THE Narrative Space
Notes on Centro Primo Levi’s “NARRATIVE SPACE,” a laboratory with a storefront, home of books and other streams of history.
Mi ha raccontato la sua storia, e oggi l’ho dimenticata, ma era certo una storia dolorosa, crudele e commovente; chè tali sono tutte le nostre storie, centinaia di migliaia di storie, tutte diverse e tutte piene di una tragica sorprendente necessità. Primo Levi
Between 2014 and 2015, Centro Primo Levi reopened the space of the first Italian bookstore in New York, S.F. Vanni, founded in 1884. During a brief period, the 1930 storefront in Greenwich Village was transformed into a book space to exchange ideas and projects.
Students, scholars, art professionals and the public inhabited the space for weekly events as well as attracted extemporaneously either by a group of people talking around a table or by one of the multimedia narratives projected on the walls and visible through the 12th Street window.
The intimacy of the environment reflected both the focus and the breath of the project: it was a space to narrate what the center incubates and produces. Whether the format was roundtables, audiovisual installations, readings, broadcasts, films, the idea was to offer a steady stream of traditional and innovative narratives. Narratives and narrating became in and of itself a new topic of inquiry, taking inspiration from various eras and other cultures, and challenging the top-down model of consumption of knowledge as well as those of popular simplification and academic ivory tower.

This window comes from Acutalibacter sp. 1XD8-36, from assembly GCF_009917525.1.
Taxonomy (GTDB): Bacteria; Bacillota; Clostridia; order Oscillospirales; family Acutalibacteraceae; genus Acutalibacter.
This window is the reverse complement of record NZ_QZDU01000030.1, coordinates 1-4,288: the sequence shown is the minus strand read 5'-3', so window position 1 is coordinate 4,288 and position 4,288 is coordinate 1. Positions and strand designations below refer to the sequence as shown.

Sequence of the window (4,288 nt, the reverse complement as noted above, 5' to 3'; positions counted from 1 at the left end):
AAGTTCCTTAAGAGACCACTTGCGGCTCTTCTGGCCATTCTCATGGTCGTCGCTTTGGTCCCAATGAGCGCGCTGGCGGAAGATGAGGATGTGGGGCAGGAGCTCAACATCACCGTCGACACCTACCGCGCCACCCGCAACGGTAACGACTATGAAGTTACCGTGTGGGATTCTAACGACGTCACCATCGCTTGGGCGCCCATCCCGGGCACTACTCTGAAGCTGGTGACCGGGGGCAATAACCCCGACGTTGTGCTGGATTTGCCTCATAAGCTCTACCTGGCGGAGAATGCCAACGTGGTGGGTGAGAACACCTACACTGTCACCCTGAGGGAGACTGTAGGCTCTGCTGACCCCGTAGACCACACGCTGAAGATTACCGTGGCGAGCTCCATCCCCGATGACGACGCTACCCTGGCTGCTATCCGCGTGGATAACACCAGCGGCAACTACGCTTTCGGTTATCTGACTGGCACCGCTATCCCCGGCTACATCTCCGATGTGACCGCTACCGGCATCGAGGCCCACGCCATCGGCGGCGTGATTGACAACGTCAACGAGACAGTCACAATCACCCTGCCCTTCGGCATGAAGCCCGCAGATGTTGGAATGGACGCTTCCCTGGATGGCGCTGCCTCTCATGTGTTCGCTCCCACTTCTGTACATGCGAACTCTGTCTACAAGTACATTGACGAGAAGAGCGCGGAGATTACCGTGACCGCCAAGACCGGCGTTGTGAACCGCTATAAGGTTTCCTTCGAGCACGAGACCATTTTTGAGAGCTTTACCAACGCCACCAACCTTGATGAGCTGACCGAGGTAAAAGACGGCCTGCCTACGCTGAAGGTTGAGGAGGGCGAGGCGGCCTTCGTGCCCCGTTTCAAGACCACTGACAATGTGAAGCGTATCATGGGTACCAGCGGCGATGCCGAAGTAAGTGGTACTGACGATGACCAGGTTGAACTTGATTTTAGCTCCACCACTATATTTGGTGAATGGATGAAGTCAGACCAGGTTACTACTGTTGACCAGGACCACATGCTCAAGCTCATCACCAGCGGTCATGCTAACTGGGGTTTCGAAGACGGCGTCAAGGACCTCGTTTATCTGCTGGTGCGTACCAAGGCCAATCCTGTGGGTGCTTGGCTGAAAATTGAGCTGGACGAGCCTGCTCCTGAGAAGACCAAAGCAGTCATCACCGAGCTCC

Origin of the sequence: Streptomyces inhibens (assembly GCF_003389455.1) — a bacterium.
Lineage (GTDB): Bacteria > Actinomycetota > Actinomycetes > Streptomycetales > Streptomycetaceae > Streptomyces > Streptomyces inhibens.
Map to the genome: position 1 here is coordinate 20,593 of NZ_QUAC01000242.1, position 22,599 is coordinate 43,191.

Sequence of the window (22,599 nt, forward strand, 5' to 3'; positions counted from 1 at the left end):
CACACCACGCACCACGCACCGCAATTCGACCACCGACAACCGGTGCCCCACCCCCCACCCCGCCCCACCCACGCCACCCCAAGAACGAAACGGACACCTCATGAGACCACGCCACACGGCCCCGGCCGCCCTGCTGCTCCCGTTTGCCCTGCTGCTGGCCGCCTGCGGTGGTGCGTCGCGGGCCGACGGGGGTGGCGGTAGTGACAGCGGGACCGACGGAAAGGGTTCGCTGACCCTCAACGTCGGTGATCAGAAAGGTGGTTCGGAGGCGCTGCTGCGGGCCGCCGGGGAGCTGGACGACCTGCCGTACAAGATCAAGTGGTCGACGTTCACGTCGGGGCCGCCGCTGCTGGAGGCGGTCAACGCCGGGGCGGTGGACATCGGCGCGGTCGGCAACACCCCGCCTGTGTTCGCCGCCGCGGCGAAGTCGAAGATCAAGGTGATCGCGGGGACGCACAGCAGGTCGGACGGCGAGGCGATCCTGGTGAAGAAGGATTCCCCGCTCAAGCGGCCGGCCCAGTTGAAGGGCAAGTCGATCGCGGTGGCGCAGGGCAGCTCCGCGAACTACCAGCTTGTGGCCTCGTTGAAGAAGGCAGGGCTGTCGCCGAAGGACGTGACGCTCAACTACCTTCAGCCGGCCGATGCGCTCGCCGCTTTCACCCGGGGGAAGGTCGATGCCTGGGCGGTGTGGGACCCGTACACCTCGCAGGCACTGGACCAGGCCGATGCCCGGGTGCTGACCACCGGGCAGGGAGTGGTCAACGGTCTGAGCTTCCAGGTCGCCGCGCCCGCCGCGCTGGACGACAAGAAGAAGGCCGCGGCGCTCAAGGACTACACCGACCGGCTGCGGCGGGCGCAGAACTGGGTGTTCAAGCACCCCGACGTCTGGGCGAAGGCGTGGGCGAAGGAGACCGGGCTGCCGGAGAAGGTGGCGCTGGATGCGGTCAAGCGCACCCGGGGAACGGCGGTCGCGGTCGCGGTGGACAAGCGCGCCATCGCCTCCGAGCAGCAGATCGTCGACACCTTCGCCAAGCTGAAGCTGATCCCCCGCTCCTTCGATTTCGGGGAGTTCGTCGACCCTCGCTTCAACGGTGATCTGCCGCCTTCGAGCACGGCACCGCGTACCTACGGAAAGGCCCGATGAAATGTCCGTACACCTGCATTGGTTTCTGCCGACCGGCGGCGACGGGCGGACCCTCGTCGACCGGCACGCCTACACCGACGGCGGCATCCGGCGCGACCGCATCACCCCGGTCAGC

The Greenwich Village space was designed to combine —also on a physical level— past and present, high-tech and old-fashion social atmosphere, local and global reach.
An important aspect of this project is the contiguity of the cultural and research activities with the street, from where anyone can walk in, not only users but also ideas and participants in the activities held in the space. Vanni as narrative space was based on creativity, knowledge, and collaboration but also on a tenuous border and an improvised relation with the city.
Another element that came under discussion during this experience is the way in which the physical space is identified by and identifies the center. During two decades, Centro Primo Levi has developed its public activities as an itinerant entity, establishing relationships and partnerships with other organizations that own a physical space as their identifying trait. The pop-up nature of Vanni allowed us to maintain the itinerant nature of the work but at the same time opened the natural possibility to welcome other narratives.
With a close focus on Primo Levi’s work and the Italian Jewish experience, CPL has designed its profile avoiding notions as “identity” and “branding” and embracing as its own distinctive traits elements of its work: the book, history and the present, languages, the forms of power.
This perspective includes the center’s perspective on concepts such as “home,”, “Italian” and “Jewish,” which relates to the process of construction of these categories rather than to supposedly homogeneous given and entities.